My guess they will dismiss this out of hand, but that they are unwise if they do so.

  6. avatar TallTrent says:

    I definitely have some nostalgia for wolves in Wisconsin. I lived on the shores of Lake Superior in Bayfield County for four winters and the first wolf that I ever saw in the wild ran across the road in front of my car. It was the only wolf I had seen in the wild until I moved to Montana. This year I saw wolves a dozen times in Yellowstone National Park!

    There is wolf-hate in Wisconsin. It is just not as organized or virulent as it is in Wyoming or Idaho. The last year I was there one of the local wolf-haters had gone to the newspaper with a story about “being stalked by wolves”. What had happened is wolves had followed his dog (and by consequence him) when they were in the pack’s territory. Luckily the reporter he approached, who happened to be a friend of mine, came to me and to others and really looked into the issue. He didn’t quote me in the article since I suggested that there was a possible confict-of-interest with him going to a good friend as a source, but he did talk to several wolf biologists and when the article came out it was well-written and factual and analyzed the behavior –Wolves don’t like canines of any type in their territory. They were interested in the dog, not the man.

    I think the average citizen of Wisconsin is less taken in by the anti-wolf hysteria then the citizens of Wyoming, Idaho, and Montana. Part of it is simply cultural, as has been discussed above, but much of it is the really organized and government-supported (i.e. Butch Otter, Conrad Burns, etc) anti-wolf hysteria here in the Rocky Mountains.

    Delisting in the Great Lakes area made sense. There is a sustainable and established wolf population across northern Minnesota, northern Wisconsin, and the Upper Pennisula of Michigan. Delisting made sense because the management plans of these three states are going to support this population and keep it viable. Wyoming’s management plan is not going to support a sustainable population and delisting should not take place as long as wolves have a designation as “predators” in the state and can be killed by any means. Idaho’s plan is also written to quickly and drastically reduce the wolf population. Until these things are changed, I do not support delisting.

  7. avatar Wolfy says:

    At first, I was very skeptical of the delisting of the Great lakes population segment. In many ways, it seemed to be premature. There were a lot of “what if?” questions in the community. Questions like: will wolves be allowed to populate the lower peninsula, or will the wolf population grow too large for hand-off management?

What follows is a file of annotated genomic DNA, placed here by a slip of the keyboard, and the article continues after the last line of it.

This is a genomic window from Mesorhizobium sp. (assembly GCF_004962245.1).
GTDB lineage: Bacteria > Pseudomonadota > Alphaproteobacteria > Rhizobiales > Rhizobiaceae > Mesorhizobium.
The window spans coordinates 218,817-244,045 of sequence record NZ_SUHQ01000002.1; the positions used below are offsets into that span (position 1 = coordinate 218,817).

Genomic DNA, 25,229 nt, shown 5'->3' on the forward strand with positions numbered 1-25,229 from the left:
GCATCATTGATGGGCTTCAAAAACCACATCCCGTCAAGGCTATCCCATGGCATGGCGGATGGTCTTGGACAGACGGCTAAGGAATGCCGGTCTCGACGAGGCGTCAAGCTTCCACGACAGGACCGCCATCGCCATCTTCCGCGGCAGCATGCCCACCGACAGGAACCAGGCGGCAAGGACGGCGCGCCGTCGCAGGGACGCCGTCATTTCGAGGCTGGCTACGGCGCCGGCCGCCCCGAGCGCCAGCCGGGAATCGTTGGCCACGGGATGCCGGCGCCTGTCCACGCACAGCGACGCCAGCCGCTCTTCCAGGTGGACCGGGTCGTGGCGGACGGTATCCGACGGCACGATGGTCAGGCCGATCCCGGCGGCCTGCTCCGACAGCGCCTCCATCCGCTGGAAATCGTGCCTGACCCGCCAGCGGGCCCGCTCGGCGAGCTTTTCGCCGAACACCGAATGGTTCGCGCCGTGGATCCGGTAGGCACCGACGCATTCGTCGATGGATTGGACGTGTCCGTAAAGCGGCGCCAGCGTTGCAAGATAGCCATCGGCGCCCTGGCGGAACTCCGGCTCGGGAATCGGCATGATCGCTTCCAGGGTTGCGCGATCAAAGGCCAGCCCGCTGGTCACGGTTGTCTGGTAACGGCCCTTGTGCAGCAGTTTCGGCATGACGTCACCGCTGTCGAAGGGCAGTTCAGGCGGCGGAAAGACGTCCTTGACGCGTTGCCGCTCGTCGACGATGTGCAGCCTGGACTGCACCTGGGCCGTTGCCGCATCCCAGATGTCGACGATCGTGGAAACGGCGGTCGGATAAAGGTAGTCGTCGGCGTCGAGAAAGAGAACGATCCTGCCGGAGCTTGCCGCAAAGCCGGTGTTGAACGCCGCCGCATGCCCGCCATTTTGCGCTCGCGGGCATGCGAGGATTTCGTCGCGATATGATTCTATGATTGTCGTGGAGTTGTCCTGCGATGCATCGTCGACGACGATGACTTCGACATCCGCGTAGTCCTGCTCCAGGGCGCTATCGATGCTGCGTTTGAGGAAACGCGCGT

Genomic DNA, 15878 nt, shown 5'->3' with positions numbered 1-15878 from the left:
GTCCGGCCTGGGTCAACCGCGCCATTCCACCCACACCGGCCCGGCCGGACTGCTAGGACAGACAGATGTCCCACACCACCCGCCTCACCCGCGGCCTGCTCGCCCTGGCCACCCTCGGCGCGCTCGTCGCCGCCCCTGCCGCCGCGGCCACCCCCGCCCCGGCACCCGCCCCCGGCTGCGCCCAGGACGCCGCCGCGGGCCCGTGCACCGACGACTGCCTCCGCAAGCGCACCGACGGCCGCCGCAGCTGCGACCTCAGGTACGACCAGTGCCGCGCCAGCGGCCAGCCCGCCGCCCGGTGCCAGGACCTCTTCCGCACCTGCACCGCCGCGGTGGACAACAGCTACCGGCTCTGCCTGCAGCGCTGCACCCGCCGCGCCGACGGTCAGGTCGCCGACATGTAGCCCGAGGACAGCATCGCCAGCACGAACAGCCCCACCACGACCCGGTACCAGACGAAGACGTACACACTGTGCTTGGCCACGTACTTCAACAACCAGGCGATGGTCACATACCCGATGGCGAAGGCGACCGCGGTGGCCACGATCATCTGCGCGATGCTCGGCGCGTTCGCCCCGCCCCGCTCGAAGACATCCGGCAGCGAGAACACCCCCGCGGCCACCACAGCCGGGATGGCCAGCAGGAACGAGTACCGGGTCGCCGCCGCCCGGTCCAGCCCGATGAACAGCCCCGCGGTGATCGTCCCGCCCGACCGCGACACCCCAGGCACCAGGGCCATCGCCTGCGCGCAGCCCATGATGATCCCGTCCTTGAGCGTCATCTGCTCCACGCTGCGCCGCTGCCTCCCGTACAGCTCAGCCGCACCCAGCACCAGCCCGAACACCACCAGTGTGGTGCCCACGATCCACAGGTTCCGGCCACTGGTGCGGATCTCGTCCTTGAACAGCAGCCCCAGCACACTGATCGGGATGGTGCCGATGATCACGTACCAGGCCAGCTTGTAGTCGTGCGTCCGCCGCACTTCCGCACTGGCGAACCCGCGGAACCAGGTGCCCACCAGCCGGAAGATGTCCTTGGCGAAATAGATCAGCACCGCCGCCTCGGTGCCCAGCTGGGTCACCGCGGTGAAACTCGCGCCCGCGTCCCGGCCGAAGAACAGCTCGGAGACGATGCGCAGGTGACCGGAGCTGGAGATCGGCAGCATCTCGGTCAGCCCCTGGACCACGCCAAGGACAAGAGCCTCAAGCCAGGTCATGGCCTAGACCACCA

As with the western population segment, the prospects of maintaining a viable wolf population in Wisconsin and Michigan were doubtful. The toll taken by illegal and depredation killing appeared to be getting worse, not better, as delisting approached. It appeared as though the anti crowd were just chomping at their bits waiting until it was “open season” on wolves after delisting.

    Thankfully, that doomsday scenario has not played out, yet. There wasn’t a bloodbath just after delisting. Credit for this must be given to the interaction of the state, feds, and citizen action groups that pulled together feasible state management plans. The plans were not dominated by any one entity. Although they are less than perfect, they do ensure that wolves will continue to have viable populations. The state plans also address the concerns of all interested parties. As has been stated previously, the time and the situation seemed appropriate. I’m still crossing my fingers.

    The “gun-em-down” state plans for the western population, on the other hand, are far more bleak. The science behind the Wyoming plan was edited out by the state natural resource board under the objection of the state’s own biologist and supplanted with very cow friendly language. Wyoming’s plan should never be considered a “management” plan at all; its more akin to an extermination plan. I haven’t read the other two state plans. There is no need – the plans need to operate as a three-legged stool. If one leg fails, the whole population will take a header.

    We have our “Auntie Woofers” here, too. As in the west, they tend to focus on their “rights” to abuse any resource they see fit. Some are well placed in the community, like judges and local politicians, but most are lone nuts; they seem to be a more disconnected, fringe group instead of a major political force like in the west. However, they still need to be taken as a serious threat to the protection of our natural resources, especially our wolves.

    Good luck to the western states’ management efforts; you’re gonna need it.

  8. avatar Lynne Stone says:

    Wolfy – we’re up to the challenge. Wolves don’t rely much on luck and neither do we.

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‎"At some point we must draw a line across the ground of our home and our being, drive a spear into the land and say to the bulldozers, earthmovers, government and corporations, “thus far and no further.” If we do not, we shall later feel, instead of pride, the regret of Thoreau, that good but overly-bookish man, who wrote, near the end of his life, “If I repent of anything it is likely to be my good behaviour."